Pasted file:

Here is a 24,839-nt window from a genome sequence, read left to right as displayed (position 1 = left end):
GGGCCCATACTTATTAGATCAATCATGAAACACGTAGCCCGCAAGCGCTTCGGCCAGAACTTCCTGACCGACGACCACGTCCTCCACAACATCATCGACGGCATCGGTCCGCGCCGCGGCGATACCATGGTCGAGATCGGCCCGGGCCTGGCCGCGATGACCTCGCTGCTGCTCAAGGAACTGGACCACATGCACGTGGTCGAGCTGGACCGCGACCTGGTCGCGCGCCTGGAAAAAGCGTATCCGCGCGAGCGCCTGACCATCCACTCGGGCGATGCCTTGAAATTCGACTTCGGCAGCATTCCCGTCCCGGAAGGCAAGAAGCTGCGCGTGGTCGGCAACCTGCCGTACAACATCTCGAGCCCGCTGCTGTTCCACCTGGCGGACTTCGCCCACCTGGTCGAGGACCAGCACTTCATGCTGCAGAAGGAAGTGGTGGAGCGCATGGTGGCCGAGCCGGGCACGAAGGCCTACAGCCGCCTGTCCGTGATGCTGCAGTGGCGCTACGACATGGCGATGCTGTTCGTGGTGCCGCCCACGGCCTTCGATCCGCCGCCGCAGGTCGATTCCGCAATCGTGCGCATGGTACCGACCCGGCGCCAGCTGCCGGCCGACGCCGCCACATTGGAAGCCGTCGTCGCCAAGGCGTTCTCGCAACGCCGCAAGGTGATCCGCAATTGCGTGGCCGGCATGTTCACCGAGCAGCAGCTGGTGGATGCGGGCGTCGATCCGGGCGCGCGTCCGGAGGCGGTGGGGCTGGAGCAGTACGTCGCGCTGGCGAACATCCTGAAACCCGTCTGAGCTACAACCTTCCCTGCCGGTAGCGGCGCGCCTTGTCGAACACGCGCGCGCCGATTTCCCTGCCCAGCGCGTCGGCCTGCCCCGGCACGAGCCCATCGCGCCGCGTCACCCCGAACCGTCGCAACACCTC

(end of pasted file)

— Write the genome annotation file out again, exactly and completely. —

Here is a 24,839-nt window from a genome sequence, read left to right as displayed (position 1 = left end):
GGGCCCATACTTATTAGATCAATCATGAAACACGTAGCCCGCAAGCGCTTCGGCCAGAACTTCCTGACCGACGACCACGTCCTCCACAACATCATCGACGGCATCGGTCCGCGCCGCGGCGATACCATGGTCGAGATCGGCCCGGGCCTGGCCGCGATGACCTCGCTGCTGCTCAAGGAACTGGACCACATGCACGTGGTCGAGCTGGACCGCGACCTGGTCGCGCGCCTGGAAAAAGCGTATCCGCGCGAGCGCCTGACCATCCACTCGGGCGATGCCTTGAAATTCGACTTCGGCAGCATTCCCGTCCCGGAAGGCAAGAAGCTGCGCGTGGTCGGCAACCTGCCGTACAACATCTCGAGCCCGCTGCTGTTCCACCTGGCGGACTTCGCCCACCTGGTCGAGGACCAGCACTTCATGCTGCAGAAGGAAGTGGTGGAGCGCATGGTGGCCGAGCCGGGCACGAAGGCCTACAGCCGCCTGTCCGTGATGCTGCAGTGGCGCTACGACATGGCGATGCTGTTCGTGGTGCCGCCCACGGCCTTCGATCCGCCGCCGCAGGTCGATTCCGCAATCGTGCGCATGGTACCGACCCGGCGCCAGCTGCCGGCCGACGCCGCCACATTGGAAGCCGTCGTCGCCAAGGCGTTCTCGCAACGCCGCAAGGTGATCCGCAATTGCGTGGCCGGCATGTTCACCGAGCAGCAGCTGGTGGATGCGGGCGTCGATCCGGGCGCGCGTCCGGAGGCGGTGGGGCTGGAGCAGTACGTCGCGCTGGCGAACATCCTGAAACCCGTCTGAGCTACAACCTTCCCTGCCGGTAGCGGCGCGCCTTGTCGAACACGCGCGCGCCGATTTCCCTGCCCAGCGCGTCGGCCTGCCCCGGCACGAGCCCATCGCGCCGCGTCACCCCGAACCGTCGCAACACCTC